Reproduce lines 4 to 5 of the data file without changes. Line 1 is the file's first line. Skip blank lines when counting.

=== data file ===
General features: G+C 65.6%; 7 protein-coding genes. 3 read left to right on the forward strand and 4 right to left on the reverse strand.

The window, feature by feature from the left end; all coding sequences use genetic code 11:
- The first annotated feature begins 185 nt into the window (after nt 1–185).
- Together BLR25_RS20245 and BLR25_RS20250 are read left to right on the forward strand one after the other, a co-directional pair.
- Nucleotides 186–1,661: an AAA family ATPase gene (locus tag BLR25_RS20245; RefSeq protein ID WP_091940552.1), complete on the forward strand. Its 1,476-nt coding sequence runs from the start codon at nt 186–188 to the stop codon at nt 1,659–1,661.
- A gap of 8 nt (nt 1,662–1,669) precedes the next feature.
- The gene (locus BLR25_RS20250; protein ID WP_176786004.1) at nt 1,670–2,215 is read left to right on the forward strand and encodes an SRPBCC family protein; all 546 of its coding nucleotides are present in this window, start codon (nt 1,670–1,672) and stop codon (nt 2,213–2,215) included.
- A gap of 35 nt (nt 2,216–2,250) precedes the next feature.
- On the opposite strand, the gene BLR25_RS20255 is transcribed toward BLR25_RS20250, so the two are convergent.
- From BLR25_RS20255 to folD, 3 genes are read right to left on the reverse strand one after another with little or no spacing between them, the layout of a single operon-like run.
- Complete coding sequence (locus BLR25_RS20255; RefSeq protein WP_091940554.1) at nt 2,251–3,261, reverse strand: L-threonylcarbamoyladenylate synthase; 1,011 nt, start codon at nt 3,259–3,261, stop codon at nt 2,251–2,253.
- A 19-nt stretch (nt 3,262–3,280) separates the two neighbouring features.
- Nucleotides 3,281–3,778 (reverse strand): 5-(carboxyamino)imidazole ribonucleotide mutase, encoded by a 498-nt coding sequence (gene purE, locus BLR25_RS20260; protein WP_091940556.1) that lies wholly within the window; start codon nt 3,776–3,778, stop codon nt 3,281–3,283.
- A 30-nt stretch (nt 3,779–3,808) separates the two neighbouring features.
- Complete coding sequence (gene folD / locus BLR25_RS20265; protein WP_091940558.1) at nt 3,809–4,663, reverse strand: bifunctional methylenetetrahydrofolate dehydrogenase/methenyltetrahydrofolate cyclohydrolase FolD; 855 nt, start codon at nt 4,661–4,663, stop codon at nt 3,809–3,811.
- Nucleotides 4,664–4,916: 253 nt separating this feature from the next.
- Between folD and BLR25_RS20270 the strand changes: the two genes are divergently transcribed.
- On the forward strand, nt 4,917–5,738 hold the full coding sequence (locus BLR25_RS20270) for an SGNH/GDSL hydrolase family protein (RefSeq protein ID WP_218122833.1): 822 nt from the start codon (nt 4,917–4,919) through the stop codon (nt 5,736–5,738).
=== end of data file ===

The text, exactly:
- Together BLR25_RS20245 and BLR25_RS20250 are read left to right on the forward strand one after the other, a co-directional pair.
- Nucleotides 186–1,661: an AAA family ATPase gene (locus tag BLR25_RS20245; RefSeq protein ID WP_091940552.1), complete on the forward strand. Its 1,476-nt coding sequence runs from the start codon at nt 186–188 to the stop codon at nt 1,659–1,661.